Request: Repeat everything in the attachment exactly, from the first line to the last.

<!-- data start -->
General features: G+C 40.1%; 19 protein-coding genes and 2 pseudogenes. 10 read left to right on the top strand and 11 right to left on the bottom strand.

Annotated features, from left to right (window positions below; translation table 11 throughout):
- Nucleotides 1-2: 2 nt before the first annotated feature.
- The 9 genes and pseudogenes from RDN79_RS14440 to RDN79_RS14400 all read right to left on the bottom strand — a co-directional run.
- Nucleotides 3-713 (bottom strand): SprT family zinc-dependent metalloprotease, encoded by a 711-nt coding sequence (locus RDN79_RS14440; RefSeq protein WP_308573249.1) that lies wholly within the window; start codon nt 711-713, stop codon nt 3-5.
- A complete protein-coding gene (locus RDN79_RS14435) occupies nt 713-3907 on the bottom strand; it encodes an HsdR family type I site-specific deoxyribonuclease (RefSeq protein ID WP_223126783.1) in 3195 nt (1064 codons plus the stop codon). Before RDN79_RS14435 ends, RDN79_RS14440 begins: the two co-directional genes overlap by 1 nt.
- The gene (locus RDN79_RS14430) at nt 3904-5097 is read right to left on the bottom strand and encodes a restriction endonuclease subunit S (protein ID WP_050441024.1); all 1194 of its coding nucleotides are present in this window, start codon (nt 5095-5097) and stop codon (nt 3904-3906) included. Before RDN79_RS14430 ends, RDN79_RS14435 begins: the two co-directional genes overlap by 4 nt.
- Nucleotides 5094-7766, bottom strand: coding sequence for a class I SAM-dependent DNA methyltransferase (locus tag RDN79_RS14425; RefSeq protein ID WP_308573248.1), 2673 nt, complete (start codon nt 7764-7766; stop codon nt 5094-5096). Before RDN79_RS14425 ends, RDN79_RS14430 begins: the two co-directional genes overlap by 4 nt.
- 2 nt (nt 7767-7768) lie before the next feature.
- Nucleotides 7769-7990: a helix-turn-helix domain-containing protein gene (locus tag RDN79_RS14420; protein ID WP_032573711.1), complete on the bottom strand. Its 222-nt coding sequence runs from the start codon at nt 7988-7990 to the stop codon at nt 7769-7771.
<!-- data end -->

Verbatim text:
General features: G+C 40.1%; 19 protein-coding genes and 2 pseudogenes. 10 read left to right on the top strand and 11 right to left on the bottom strand.

Annotated features, from left to right (window positions below; translation table 11 throughout):
- Nucleotides 1-2: 2 nt before the first annotated feature.
- The 9 genes and pseudogenes from RDN79_RS14440 to RDN79_RS14400 all read right to left on the bottom strand — a co-directional run.
- Nucleotides 3-713 (bottom strand): SprT family zinc-dependent metalloprotease, encoded by a 711-nt coding sequence (locus RDN79_RS14440; RefSeq protein WP_308573249.1) that lies wholly within the window; start codon nt 711-713, stop codon nt 3-5.
- A complete protein-coding gene (locus RDN79_RS14435) occupies nt 713-3907 on the bottom strand; it encodes an HsdR family type I site-specific deoxyribonuclease (RefSeq protein ID WP_223126783.1) in 3195 nt (1064 codons plus the stop codon). Before RDN79_RS14435 ends, RDN79_RS14440 begins: the two co-directional genes overlap by 1 nt.
- The gene (locus RDN79_RS14430) at nt 3904-5097 is read right to left on the bottom strand and encodes a restriction endonuclease subunit S (protein ID WP_050441024.1); all 1194 of its coding nucleotides are present in this window, start codon (nt 5095-5097) and stop codon (nt 3904-3906) included. Before RDN79_RS14430 ends, RDN79_RS14435 begins: the two co-directional genes overlap by 4 nt.
- Nucleotides 5094-7766, bottom strand: coding sequence for a class I SAM-dependent DNA methyltransferase (locus tag RDN79_RS14425; RefSeq protein ID WP_308573248.1), 2673 nt, complete (start codon nt 7764-7766; stop codon nt 5094-5096). Before RDN79_RS14425 ends, RDN79_RS14430 begins: the two co-directional genes overlap by 4 nt.
- 2 nt (nt 7767-7768) lie before the next feature.
- Nucleotides 7769-7990: a helix-turn-helix domain-containing protein gene (locus tag RDN79_RS14420; protein ID WP_032573711.1), complete on the bottom strand. Its 222-nt coding sequence runs from the start codon at nt 7988-7990 to the stop codon at nt 7769-7771.